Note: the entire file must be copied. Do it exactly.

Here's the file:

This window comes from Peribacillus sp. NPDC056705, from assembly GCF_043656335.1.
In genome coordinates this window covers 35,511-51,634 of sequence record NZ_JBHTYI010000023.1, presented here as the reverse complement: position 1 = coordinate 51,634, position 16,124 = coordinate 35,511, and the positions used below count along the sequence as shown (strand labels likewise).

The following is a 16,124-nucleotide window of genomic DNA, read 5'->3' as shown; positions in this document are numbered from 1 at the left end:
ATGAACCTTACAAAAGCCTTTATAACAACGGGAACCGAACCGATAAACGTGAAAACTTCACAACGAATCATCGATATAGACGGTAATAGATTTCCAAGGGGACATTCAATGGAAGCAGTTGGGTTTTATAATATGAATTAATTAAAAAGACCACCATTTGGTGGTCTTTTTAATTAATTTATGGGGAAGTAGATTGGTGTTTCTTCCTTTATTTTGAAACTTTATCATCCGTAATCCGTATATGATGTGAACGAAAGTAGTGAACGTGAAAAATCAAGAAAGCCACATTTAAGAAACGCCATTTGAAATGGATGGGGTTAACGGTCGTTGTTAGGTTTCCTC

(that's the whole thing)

This window comes from Peribacillus sp. NPDC056705, from assembly GCF_043656335.1.
In genome coordinates this window covers 35,511-51,634 of sequence record NZ_JBHTYI010000023.1, presented here as the reverse complement: position 1 = coordinate 51,634, position 16,124 = coordinate 35,511, and the positions used below count along the sequence as shown (strand labels likewise).

The following is a 16,124-nucleotide window of genomic DNA, read 5'->3' as shown; positions in this document are numbered from 1 at the left end:
ATGAACCTTACAAAAGCCTTTATAACAACGGGAACCGAACCGATAAACGTGAAAACTTCACAACGAATCATCGATATAGACGGTAATAGATTTCCAAGGGGACATTCAATGGAAGCAGTTGGGTTTTATAATATGAATTAATTAAAAAGACCACCATTTGGTGGTCTTTTTAATTAATTTATGGGGAAGTAGATTGGTGTTTCTTCCTTTATTTTGAAACTTTATCATCCGTAATCCGTATATGATGTGAACGAAAGTAGTGAACGTGAAAAATCAAGAAAGCCACATTTAAGAAACGCCATTTGAAATGGATGGGGTTAACGGTCGTTGTTAGGTTTCCTC